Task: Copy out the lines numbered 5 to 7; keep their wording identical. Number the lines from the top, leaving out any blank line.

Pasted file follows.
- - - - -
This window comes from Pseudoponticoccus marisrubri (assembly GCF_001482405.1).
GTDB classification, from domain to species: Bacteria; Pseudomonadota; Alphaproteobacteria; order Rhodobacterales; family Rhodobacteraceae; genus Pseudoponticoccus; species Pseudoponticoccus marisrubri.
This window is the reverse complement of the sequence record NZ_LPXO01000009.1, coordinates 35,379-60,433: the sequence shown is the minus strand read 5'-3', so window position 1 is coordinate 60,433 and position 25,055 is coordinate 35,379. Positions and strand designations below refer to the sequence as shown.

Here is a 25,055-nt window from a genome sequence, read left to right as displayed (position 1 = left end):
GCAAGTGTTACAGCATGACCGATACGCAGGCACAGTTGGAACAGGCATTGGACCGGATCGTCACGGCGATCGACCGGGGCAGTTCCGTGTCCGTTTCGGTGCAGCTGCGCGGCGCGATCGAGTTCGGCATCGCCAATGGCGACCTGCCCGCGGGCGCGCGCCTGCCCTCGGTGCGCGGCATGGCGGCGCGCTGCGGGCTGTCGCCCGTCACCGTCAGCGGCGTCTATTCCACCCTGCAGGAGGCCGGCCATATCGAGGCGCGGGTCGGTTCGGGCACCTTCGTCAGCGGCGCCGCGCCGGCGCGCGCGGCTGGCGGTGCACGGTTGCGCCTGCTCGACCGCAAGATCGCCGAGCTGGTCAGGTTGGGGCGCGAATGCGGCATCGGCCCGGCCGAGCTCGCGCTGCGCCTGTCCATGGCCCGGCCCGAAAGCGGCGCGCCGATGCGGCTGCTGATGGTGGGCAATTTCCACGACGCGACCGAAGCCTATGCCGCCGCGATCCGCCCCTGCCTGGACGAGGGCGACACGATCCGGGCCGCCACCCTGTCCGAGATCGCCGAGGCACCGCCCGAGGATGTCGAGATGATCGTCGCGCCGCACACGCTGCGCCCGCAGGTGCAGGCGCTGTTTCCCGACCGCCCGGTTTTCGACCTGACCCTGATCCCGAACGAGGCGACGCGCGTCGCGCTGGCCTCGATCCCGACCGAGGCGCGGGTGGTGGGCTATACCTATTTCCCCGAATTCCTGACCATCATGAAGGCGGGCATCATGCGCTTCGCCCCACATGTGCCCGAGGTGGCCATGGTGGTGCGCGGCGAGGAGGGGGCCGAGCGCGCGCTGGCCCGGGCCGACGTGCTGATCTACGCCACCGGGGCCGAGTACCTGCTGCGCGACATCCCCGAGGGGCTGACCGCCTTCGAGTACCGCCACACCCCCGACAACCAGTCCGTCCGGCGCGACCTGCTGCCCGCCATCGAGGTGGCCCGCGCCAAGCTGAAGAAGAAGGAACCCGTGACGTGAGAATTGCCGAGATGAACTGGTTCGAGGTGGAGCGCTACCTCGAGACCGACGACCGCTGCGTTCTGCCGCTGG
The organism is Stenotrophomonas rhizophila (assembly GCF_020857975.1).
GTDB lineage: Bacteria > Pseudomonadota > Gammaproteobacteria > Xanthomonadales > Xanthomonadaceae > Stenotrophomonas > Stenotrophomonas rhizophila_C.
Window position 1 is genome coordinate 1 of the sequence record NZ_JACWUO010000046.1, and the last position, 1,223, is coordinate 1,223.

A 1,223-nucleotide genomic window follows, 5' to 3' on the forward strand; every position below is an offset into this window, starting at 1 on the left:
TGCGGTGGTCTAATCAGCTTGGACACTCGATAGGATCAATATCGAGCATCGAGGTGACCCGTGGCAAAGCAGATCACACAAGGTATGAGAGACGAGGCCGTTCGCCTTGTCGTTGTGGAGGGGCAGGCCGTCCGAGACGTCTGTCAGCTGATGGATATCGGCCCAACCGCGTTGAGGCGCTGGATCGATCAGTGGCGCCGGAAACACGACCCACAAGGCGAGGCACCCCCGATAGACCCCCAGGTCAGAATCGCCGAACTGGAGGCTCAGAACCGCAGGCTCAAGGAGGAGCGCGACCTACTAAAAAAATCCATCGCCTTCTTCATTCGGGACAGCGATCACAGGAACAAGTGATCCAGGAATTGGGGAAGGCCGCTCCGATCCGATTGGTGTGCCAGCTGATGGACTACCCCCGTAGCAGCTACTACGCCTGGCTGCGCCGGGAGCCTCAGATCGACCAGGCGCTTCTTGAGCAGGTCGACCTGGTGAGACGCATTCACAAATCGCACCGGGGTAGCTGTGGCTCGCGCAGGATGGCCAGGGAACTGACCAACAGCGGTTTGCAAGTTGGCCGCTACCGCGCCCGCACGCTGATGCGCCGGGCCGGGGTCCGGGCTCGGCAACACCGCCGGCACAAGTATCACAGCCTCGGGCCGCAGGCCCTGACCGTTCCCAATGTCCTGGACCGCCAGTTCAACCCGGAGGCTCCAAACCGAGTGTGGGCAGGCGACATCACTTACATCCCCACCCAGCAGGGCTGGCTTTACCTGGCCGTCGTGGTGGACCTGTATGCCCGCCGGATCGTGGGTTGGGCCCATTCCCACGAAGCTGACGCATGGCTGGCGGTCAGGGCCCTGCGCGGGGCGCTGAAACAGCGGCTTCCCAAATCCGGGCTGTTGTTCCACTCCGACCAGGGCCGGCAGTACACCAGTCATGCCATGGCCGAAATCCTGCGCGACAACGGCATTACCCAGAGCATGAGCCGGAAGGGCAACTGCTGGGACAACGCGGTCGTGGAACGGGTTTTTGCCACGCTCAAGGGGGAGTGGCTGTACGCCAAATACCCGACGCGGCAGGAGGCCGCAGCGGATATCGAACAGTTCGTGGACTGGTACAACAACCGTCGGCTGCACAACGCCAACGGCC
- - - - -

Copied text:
GCAAGTGTTACAGCATGACCGATACGCAGGCACAGTTGGAACAGGCATTGGACCGGATCGTCACGGCGATCGACCGGGGCAGTTCCGTGTCCGTTTCGGTGCAGCTGCGCGGCGCGATCGAGTTCGGCATCGCCAATGGCGACCTGCCCGCGGGCGCGCGCCTGCCCTCGGTGCGCGGCATGGCGGCGCGCTGCGGGCTGTCGCCCGTCACCGTCAGCGGCGTCTATTCCACCCTGCAGGAGGCCGGCCATATCGAGGCGCGGGTCGGTTCGGGCACCTTCGTCAGCGGCGCCGCGCCGGCGCGCGCGGCTGGCGGTGCACGGTTGCGCCTGCTCGACCGCAAGATCGCCGAGCTGGTCAGGTTGGGGCGCGAATGCGGCATCGGCCCGGCCGAGCTCGCGCTGCGCCTGTCCATGGCCCGGCCCGAAAGCGGCGCGCCGATGCGGCTGCTGATGGTGGGCAATTTCCACGACGCGACCGAAGCCTATGCCGCCGCGATCCGCCCCTGCCTGGACGAGGGCGACACGATCCGGGCCGCCACCCTGTCCGAGATCGCCGAGGCACCGCCCGAGGATGTCGAGATGATCGTCGCGCCGCACACGCTGCGCCCGCAGGTGCAGGCGCTGTTTCCCGACCGCCCGGTTTTCGACCTGACCCTGATCCCGAACGAGGCGACGCGCGTCGCGCTGGCCTCGATCCCGACCGAGGCGCGGGTGGTGGGCTATACCTATTTCCCCGAATTCCTGACCATCATGAAGGCGGGCATCATGCGCTTCGCCCCACATGTGCCCGAGGTGGCCATGGTGGTGCGCGGCGAGGAGGGGGCCGAGCGCGCGCTGGCCCGGGCCGACGTGCTGATCTACGCCACCGGGGCCGAGTACCTGCTGCGCGACATCCCCGAGGGGCTGACCGCCTTCGAGTACCGCCACACCCCCGACAACCAGTCCGTCCGGCGCGACCTGCTGCCCGCCATCGAGGTGGCCCGCGCCAAGCTGAAGAAGAAGGAACCCGTGACGTGAGAATTGCCGAGATGAACTGGTTCGAGGTGGAGCGCTACCTCGAGACCGACGACCGCTGCGTTCTGCCGCTGG
The organism is Stenotrophomonas rhizophila (assembly GCF_020857975.1).
GTDB lineage: Bacteria > Pseudomonadota > Gammaproteobacteria > Xanthomonadales > Xanthomonadaceae > Stenotrophomonas > Stenotrophomonas rhizophila_C.